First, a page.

Students

Teachers & SchoolsStudents

Teachers & SchoolsWell, lets see. There's the part where you wave, then there's the part where your friend sees you and comes over and says hi. We're not sure what else there is, but luckily we've got a video here to tell us the rest.

4th Grade | Science |

Elementary and Middle School | 4th Grade |

Language | English Language |

So…does it even have any parts?

You betcha.

Let's dig a bit deeper and dissect a transverse wave to see all of its different parts. [Wave about to be dissected]

Often when we see an image of a wave, we also see a long, straight line running through

its middle.

Why?

Well, it's there to show what the wave would look like if there wasn't a disturbance moving [Wave becomes flat as the disturbance is removed]

through it.

This rest position of the wave is called the equilibrium.

Because "wave sleepy-time position" seemed a little too informal. [Wave with z's coming from it]

So let's check out this point on our wave, located at the equilibrium.

If we watch it, it goes up, up, and up… [Wave begins to be shown]

…until it starts to come back down again.

Kind of like a rollercoaster ride…if that rollercoaster was a dumb image and just a [People going down the peak of a rollercoaster]

huge disappointment in general. [The rollercoaster screeches to a stop]

Anyway, that highest point the wave reaches is called the crest.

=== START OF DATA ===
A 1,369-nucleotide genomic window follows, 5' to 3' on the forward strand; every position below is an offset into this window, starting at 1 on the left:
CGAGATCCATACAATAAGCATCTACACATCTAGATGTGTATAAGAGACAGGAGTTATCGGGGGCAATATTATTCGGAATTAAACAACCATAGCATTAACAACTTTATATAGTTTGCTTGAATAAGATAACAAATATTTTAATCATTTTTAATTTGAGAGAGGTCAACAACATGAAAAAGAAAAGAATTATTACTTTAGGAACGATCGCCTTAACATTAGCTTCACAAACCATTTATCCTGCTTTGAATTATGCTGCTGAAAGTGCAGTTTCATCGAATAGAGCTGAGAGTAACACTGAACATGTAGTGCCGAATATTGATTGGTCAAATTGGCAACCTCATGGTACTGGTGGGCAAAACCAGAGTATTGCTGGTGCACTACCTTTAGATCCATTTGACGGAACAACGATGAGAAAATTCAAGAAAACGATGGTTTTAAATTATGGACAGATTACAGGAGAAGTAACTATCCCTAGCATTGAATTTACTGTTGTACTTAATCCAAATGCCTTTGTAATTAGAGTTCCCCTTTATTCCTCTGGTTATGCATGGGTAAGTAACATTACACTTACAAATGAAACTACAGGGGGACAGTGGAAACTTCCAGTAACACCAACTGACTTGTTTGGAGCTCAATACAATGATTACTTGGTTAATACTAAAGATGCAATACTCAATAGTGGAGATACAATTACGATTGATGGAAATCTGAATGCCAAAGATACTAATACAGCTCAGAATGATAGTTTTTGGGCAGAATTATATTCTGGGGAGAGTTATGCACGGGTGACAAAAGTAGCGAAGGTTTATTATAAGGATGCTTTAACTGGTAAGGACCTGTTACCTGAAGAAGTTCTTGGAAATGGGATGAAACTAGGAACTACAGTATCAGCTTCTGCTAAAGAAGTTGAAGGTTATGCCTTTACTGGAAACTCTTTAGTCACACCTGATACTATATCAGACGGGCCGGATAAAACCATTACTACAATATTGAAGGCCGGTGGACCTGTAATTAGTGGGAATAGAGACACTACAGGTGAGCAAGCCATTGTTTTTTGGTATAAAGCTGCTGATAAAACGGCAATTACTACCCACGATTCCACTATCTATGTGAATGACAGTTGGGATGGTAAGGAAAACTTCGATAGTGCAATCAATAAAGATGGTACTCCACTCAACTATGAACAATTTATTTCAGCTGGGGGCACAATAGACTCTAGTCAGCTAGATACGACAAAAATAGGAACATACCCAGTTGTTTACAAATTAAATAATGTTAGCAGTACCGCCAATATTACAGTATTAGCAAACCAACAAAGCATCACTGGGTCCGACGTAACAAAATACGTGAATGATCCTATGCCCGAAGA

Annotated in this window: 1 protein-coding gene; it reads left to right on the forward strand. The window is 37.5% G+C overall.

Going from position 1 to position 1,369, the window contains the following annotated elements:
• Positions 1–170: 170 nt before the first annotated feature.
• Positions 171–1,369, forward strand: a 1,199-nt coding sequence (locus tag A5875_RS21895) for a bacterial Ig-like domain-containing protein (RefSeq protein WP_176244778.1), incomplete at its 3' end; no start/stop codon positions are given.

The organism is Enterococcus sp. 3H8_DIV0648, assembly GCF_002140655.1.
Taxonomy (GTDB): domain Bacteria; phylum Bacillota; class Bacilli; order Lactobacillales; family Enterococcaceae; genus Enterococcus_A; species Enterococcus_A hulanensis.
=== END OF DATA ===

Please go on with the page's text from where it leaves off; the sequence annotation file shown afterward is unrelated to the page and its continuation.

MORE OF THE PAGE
Now that we know all about a wave's equilibrium and crest, we can put these two parts together

to find another part of the wave.

If we trace a straight, vertical line between the two, we find the wave's amplitude, which

is the distance between a wave's crest and its equilibrium. [Coop pointing at a blackboard]

And last but not least, we need to be able to talk about the speed of waves.

To do that we talk about frequency, aka the number of times a wave's wave pattern repeats [Guy shoots a starting gun and the waves fly off]

in a given amount of time. [Dino pointing at a blackboard]

We measure frequencies in hertz, which are the number of waves that pass through a point [Coop pointing at a blackboard]

in one second.

To test out our understanding of these concepts, let's see how quick this guy is.

Put one second on the clock and…

Go!

Looks like this wave managed to repeat its wave pattern twice in one second, giving it [The wave's speed is measured]

a frequency of two hertz, which isn't too bad.

We just hope you weren't betting on twenty or more. [Crowd cheers the guy who was right]

Seriously, we're not going to pay you anything.

Get that out of your head. [Guy looks disappointed]